While the plantation accounts for 90% of slave ownership and experience in the Americas, its centrality to the common conceptions of slavery has arguably led to an oversimplified understanding of its multifarious forms and complex dynamics in the region. The Many Faces of Slavery explores non-traditional forms of slavery that existed outside the plantation system to illustrate the pluralities of slave ownership and experiences in the Americas, from the 17th to the 19th century.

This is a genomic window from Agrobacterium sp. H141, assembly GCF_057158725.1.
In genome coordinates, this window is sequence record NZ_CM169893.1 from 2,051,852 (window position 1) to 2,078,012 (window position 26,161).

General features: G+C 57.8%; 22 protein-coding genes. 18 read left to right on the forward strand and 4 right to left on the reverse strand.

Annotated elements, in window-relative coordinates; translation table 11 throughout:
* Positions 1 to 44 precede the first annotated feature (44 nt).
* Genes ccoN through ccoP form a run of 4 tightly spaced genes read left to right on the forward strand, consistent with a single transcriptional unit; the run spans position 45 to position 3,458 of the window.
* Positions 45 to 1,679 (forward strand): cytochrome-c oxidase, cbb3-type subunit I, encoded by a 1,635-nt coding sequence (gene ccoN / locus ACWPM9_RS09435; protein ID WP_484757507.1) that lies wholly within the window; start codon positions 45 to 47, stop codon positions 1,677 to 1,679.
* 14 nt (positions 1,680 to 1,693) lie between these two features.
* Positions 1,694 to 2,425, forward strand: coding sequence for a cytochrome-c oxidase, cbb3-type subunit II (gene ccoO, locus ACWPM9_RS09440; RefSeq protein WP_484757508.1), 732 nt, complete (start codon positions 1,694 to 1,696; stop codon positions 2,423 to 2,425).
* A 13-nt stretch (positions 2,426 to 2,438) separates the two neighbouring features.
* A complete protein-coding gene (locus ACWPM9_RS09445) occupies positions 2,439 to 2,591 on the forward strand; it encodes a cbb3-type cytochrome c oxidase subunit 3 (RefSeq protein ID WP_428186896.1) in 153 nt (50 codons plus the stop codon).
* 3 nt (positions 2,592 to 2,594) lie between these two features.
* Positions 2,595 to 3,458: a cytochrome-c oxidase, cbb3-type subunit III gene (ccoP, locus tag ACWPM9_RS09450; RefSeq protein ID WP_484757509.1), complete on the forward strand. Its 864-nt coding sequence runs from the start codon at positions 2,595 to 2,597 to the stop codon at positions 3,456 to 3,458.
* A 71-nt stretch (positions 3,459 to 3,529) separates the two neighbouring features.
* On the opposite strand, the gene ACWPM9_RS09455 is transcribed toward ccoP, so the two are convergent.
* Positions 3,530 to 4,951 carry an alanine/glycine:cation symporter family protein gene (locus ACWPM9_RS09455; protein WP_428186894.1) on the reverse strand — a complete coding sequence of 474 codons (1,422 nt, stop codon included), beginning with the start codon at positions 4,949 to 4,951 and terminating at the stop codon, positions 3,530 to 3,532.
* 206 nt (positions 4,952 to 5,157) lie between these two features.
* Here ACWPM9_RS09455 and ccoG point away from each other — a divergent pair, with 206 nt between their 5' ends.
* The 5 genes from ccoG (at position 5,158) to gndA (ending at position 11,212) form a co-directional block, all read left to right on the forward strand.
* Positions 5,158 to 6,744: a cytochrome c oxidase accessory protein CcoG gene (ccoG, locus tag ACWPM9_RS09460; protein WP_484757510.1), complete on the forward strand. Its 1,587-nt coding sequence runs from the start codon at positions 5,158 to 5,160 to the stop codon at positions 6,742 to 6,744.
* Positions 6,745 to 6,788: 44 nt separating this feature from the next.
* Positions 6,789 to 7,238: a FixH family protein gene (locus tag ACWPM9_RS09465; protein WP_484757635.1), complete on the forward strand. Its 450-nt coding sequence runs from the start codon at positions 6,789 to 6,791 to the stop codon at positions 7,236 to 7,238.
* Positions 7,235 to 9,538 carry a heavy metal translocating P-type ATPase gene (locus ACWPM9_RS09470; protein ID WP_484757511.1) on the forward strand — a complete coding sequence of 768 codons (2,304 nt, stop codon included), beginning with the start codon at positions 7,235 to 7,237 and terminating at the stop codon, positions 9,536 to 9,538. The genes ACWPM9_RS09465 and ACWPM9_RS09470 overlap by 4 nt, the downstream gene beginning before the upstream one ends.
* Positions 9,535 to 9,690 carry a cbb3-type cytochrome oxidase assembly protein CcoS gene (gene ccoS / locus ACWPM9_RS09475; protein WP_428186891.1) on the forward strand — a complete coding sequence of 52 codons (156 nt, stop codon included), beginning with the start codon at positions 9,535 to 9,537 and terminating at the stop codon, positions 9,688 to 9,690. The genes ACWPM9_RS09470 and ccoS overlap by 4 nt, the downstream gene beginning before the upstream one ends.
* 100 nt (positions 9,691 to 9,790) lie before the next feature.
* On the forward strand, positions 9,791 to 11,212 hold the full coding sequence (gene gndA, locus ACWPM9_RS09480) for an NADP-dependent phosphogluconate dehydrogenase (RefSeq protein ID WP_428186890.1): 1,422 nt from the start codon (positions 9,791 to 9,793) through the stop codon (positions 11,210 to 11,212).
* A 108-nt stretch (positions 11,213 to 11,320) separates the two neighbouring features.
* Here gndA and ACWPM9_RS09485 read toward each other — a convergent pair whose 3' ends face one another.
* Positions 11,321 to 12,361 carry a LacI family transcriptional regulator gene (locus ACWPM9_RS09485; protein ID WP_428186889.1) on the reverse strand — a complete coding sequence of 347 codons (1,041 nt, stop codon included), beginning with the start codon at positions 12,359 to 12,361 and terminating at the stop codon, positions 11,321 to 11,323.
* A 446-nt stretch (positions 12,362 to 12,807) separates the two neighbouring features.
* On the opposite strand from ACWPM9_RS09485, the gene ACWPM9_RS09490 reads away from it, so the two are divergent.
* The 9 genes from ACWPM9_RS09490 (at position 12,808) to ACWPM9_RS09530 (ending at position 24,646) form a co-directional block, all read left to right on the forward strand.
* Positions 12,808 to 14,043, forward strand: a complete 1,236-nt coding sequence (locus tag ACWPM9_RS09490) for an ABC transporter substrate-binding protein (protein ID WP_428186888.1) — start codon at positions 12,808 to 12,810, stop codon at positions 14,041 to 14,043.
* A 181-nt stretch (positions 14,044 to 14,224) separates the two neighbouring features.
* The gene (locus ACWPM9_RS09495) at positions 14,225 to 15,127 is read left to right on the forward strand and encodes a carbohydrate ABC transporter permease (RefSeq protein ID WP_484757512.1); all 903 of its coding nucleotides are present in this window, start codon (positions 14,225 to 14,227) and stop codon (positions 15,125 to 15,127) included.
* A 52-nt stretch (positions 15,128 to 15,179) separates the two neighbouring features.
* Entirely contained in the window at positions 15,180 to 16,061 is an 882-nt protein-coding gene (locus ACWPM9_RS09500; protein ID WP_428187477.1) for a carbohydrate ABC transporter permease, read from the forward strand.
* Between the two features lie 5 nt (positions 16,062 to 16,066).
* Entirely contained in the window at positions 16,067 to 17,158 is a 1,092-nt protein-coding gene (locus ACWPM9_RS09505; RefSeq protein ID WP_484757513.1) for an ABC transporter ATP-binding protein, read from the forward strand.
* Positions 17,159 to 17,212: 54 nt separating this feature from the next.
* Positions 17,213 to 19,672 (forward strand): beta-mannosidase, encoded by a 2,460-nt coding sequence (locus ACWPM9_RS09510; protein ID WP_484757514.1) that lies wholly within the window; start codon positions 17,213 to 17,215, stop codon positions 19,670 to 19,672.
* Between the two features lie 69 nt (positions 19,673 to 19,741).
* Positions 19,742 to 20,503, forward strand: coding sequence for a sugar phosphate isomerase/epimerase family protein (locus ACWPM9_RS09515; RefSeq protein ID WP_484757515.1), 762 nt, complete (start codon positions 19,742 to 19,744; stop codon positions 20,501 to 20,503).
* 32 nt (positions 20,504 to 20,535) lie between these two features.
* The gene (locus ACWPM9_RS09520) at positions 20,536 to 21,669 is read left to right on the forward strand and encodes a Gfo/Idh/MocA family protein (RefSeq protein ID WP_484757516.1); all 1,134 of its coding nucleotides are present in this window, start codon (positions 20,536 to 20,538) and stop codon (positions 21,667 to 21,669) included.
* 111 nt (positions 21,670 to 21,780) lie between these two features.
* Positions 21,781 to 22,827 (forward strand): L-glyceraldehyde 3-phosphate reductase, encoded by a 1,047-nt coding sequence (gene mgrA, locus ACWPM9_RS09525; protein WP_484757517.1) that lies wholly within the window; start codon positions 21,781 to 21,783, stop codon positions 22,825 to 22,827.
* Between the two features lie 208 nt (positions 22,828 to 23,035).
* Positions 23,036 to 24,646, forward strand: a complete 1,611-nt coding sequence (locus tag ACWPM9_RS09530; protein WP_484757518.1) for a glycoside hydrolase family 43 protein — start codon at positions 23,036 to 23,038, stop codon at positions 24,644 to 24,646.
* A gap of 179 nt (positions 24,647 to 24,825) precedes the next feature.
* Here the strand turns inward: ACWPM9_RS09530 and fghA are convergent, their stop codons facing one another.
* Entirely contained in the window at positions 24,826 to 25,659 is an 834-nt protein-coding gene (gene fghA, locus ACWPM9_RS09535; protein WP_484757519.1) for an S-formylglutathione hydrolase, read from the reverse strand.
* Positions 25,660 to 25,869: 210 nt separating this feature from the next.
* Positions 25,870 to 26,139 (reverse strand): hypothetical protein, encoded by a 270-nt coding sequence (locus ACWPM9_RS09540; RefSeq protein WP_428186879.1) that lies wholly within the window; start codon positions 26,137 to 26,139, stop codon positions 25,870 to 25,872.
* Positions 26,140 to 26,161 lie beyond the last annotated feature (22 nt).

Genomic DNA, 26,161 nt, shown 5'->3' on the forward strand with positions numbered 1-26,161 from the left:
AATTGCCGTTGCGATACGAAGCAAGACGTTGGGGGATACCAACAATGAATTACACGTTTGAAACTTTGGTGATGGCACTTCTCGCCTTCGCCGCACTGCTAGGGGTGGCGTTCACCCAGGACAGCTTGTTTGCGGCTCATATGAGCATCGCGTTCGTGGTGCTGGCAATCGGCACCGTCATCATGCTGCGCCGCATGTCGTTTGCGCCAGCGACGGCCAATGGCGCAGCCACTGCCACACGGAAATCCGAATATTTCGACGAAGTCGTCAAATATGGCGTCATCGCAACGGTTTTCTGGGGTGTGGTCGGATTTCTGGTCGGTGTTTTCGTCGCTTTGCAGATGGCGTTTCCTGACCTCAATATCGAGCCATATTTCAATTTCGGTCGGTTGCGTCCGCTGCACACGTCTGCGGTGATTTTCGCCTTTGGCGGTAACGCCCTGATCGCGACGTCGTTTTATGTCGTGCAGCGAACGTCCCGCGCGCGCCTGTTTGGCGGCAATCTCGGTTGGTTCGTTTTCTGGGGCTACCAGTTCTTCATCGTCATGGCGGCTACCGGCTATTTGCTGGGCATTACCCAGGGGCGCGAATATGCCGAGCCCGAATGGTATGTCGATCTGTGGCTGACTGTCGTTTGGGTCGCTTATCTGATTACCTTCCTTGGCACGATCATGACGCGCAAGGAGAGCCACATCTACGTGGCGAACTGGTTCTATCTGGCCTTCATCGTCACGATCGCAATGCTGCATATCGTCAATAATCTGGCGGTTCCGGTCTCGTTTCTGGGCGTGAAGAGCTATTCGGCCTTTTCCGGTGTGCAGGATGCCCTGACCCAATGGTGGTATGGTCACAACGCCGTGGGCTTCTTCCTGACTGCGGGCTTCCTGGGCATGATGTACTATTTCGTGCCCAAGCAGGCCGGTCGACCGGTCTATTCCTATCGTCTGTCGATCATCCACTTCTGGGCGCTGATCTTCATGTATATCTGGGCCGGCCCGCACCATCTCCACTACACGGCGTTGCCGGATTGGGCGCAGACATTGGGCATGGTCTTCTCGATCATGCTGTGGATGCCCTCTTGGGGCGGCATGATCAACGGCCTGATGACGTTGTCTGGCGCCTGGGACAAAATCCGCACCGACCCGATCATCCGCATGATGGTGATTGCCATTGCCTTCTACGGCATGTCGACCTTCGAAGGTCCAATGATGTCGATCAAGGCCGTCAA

Through a wide range of innovative and multi-disciplined approaches, the book's chapters explore the existence of urban slavery, slave self-hiring, quasi-free or nominal slaves, domestic slave concubines, slave vendors, slave soldiers and sailors, slave preachers, slave overseers, and many other types of "societies with slaves." Moreover, it documents unconventional forms of slave ownership like slave-holding by poor whites, women, free blacks, Native Americans, Jewish Americans, corporations and the state. The Many Faces of Slavery broadens our traditional conception of slavery by complicating our understanding of slave experience and ownership in slavery-practising societies throughout Atlantic history.